Following an in-depth conversation with a colleague, I thought it would be interesting to hear your opinions on a paper that generated considerable debate in the cardiovascular community. I’m not an MRI doc, so my particular focus was on the biomarker assessment of patients enlisted in the study that sought to compare different imaging characteristics in the assessment of individuals recovered from COVID-19: Puntmann et al, Outcomes of Cardiovascular Magnetic Resonance Imaging
in Patients Recently Recovered From Coronavirus Disease 2019 (COVID-19) - Outcomes of Cardiovascular Magnetic Resonance Imaging in Patients Recently Recovered From COVID-19
The authors found that cardiac MRI (CMR) revealed cardiac involvement in 78% of patients and ongoing inflammation in 60%, independent of pre-existing conditions, severity and overall course of acute illness. From an imaging point of view, it is interesting to learn that the differences described between patients, healthy controls and risk factor-matched controls (in T1 and T2 mapping) are overall small; but also, they were measured in the mid septum, which is apparently the area least likely to be affected by myocarditis.
Now, onto the biomarker aspects:
A greater proportion of COVID patients had quantifiable (but ‘normal’ as in <99th centile) hs-cTnT concentrations - see table 1. Only 22% of healthy individuals had quantifiable concentrations. But from first principles: The definition of a high-sensitivity Troponin assay includes that more than 50% of healthy individuals have to have a quantifiable cTn concentration with the assay. hs-cTnT achieves that just about - I think the assay quantifies about 55-60% of healthy individuals (and it follows that 40-45% have a hs-cTnT concentration <3 ng/L). So by chance a small percentage?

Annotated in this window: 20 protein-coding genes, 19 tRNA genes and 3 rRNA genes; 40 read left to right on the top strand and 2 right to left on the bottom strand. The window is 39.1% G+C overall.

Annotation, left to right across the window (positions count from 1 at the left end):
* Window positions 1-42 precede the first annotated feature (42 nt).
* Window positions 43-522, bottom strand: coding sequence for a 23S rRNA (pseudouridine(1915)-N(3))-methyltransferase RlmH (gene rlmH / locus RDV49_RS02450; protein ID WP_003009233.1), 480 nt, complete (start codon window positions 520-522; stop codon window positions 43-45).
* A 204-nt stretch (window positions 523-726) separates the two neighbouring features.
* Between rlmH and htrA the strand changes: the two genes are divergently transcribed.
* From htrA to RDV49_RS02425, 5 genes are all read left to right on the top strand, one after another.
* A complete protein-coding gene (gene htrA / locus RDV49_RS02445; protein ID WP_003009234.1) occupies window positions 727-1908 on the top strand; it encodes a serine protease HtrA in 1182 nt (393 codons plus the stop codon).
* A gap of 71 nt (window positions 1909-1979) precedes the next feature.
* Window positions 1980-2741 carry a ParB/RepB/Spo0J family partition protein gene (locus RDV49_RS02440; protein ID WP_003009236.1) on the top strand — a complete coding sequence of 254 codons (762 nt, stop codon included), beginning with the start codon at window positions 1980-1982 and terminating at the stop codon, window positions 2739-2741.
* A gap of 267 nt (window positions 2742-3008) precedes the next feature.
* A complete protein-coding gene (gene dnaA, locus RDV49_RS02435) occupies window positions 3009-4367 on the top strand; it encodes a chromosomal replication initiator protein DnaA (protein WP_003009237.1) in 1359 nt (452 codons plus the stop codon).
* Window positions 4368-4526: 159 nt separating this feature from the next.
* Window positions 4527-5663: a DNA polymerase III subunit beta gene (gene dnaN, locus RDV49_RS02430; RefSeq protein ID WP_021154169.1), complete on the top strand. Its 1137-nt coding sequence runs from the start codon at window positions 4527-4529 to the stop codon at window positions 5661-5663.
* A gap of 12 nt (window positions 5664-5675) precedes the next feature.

The next ‘issue’ is that neither the healthy control nor the risk factor-matched control group are necessarily representative of a ‘normal population’, or the populations are indeed too small to be certain: after all, you would expect at least 1 of 100 healthy individuals to have a hs-cTnT above the 99th centile (14 ng/L) - they have 0! This might have been due to chance, given they have 50 and 57 patients in either group, respectively. The possible explanations here are that 1) the groups were too small or b) the inclusion criteria too strict.
This then leads me to another gem, when looking at group sizes:
The analysis suggests that a greater proportion of patients had a detectable hs-cTnT concentration (71% (n=71) vs 22% and 54% (n=31) when comparing to healthy & risk factor-matched controls), p <.001. The p-value I assume comes from an ANOVA here, but what we are really interested in is whether the difference between COVID patients and risk-factor matched individuals is different. Here the authors state in table 1, footnote c that the ‘post hoc test for the difference’ is p<.05. That’s true if you compare the proportions from a chi-square table (without Yates’ continuity correction to adjust for a small sample - I think fair) - p = 0.036. What happens if your risk-factor matched control group had, say, 32 patients (instead of 31) with a detectable hs-cTnT level? I’ve quickly simulated this in R - in short, your p-value then is >0.05.
Importantly, I’m not here to argue the data is incorrect. But I think it bears some relevance to appreciate how finely cut those group sizes and observed differences truly are. What does everybody else think? Have I made a crucial error in my interpretation of the data?